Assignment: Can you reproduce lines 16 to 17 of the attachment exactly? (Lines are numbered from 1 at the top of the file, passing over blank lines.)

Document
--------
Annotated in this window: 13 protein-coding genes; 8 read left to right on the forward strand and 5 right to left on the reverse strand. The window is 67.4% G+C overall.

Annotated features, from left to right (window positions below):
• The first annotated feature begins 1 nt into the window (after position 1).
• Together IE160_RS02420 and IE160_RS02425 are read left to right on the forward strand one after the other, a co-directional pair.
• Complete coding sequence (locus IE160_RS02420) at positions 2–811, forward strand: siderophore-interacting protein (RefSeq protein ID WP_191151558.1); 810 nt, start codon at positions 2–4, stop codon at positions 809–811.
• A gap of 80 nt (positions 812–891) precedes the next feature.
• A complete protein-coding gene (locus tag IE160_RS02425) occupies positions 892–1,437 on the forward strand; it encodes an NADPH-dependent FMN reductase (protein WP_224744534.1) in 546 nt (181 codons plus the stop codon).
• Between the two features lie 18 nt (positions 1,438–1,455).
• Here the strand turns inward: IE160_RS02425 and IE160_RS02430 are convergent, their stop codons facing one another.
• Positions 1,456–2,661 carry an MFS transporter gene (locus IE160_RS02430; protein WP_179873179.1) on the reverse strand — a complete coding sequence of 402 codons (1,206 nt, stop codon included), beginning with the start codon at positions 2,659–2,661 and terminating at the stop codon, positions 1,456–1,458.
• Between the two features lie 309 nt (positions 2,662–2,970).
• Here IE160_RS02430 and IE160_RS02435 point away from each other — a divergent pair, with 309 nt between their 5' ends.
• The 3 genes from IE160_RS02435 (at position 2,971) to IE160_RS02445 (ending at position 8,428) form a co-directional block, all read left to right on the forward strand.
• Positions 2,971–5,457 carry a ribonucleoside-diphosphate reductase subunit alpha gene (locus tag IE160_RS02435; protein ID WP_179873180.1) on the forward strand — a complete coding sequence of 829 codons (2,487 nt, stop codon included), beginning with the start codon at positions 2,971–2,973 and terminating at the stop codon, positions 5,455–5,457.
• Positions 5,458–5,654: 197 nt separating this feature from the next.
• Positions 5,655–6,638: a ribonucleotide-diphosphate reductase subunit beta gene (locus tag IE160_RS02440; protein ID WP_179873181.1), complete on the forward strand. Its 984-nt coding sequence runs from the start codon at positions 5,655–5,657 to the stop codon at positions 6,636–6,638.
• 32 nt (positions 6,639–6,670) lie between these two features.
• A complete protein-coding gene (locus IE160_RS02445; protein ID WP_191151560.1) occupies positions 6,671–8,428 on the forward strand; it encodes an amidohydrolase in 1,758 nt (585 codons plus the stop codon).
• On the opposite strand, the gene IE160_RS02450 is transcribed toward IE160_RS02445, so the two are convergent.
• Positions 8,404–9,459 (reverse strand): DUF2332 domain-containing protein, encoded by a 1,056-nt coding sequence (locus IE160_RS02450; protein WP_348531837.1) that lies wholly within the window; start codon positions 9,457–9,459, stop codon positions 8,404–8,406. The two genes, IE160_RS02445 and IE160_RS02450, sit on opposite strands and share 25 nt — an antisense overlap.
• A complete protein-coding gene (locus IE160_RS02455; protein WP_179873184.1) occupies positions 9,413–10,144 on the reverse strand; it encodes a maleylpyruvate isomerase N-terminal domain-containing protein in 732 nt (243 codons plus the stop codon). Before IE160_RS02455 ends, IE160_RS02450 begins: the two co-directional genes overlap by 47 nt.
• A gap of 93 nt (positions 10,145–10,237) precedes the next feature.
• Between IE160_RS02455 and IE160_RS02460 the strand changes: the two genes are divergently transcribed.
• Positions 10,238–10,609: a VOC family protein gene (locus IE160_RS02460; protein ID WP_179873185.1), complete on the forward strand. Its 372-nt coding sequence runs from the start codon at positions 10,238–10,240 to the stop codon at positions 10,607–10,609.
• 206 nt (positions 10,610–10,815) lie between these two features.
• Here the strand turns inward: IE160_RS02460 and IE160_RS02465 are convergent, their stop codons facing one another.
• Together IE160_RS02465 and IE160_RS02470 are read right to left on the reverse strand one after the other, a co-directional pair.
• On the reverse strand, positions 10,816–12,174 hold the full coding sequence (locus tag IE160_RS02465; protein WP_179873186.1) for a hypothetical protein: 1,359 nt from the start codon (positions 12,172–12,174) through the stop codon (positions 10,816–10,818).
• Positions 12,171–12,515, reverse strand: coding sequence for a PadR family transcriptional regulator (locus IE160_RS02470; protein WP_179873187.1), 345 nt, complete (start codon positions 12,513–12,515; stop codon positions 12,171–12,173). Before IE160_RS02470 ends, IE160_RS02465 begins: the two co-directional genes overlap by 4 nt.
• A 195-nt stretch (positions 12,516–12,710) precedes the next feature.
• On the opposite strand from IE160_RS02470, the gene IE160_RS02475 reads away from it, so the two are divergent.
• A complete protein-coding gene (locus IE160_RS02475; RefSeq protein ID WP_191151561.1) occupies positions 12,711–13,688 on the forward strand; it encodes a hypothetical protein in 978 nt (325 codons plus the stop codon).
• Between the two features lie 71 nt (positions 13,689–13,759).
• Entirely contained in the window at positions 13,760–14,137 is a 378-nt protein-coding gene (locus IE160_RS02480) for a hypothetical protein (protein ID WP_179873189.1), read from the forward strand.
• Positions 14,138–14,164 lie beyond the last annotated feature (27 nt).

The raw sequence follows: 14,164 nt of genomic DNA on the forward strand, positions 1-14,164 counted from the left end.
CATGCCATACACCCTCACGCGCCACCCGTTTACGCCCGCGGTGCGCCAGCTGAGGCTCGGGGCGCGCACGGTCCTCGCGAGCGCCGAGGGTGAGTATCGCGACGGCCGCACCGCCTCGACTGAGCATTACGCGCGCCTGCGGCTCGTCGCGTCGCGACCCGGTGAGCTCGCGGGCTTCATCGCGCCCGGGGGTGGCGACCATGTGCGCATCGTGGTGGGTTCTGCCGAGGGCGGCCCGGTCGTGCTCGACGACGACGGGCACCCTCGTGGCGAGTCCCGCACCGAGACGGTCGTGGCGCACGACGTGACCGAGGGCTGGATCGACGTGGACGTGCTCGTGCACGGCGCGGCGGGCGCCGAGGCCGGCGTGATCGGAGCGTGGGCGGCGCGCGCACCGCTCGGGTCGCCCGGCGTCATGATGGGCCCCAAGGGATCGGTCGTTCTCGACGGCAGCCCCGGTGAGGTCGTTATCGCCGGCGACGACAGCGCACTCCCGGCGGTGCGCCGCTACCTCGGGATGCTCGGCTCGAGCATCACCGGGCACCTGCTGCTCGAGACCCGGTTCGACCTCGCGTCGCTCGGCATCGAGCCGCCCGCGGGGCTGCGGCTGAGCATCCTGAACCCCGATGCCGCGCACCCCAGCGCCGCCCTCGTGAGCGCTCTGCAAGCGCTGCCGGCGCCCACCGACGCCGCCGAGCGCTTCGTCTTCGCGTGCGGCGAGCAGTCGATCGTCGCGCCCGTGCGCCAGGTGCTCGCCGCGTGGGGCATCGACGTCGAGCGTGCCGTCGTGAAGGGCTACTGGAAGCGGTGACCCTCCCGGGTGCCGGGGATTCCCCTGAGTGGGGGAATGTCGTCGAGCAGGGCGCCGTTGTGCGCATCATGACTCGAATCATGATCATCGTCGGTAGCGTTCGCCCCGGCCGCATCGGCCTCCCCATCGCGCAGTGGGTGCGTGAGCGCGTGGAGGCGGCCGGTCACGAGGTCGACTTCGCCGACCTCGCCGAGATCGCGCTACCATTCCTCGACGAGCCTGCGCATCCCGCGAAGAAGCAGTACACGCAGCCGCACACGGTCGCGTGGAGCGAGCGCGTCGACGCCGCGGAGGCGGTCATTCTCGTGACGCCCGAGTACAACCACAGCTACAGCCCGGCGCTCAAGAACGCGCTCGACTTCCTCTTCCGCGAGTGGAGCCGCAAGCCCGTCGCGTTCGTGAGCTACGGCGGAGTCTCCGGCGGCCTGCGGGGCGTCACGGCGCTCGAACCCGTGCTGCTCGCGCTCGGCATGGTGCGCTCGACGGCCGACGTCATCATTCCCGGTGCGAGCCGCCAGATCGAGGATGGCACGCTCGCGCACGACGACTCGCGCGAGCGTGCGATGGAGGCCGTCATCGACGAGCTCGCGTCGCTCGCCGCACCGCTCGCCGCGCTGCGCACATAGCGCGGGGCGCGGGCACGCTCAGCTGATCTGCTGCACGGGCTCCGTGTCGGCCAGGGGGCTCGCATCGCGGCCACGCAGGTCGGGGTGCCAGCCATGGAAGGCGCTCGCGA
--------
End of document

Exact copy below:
• Positions 5,655–6,638: a ribonucleotide-diphosphate reductase subunit beta gene (locus tag IE160_RS02440; protein ID WP_179873181.1), complete on the forward strand. Its 984-nt coding sequence runs from the start codon at positions 5,655–5,657 to the stop codon at positions 6,636–6,638.
• 32 nt (positions 6,639–6,670) lie between these two features.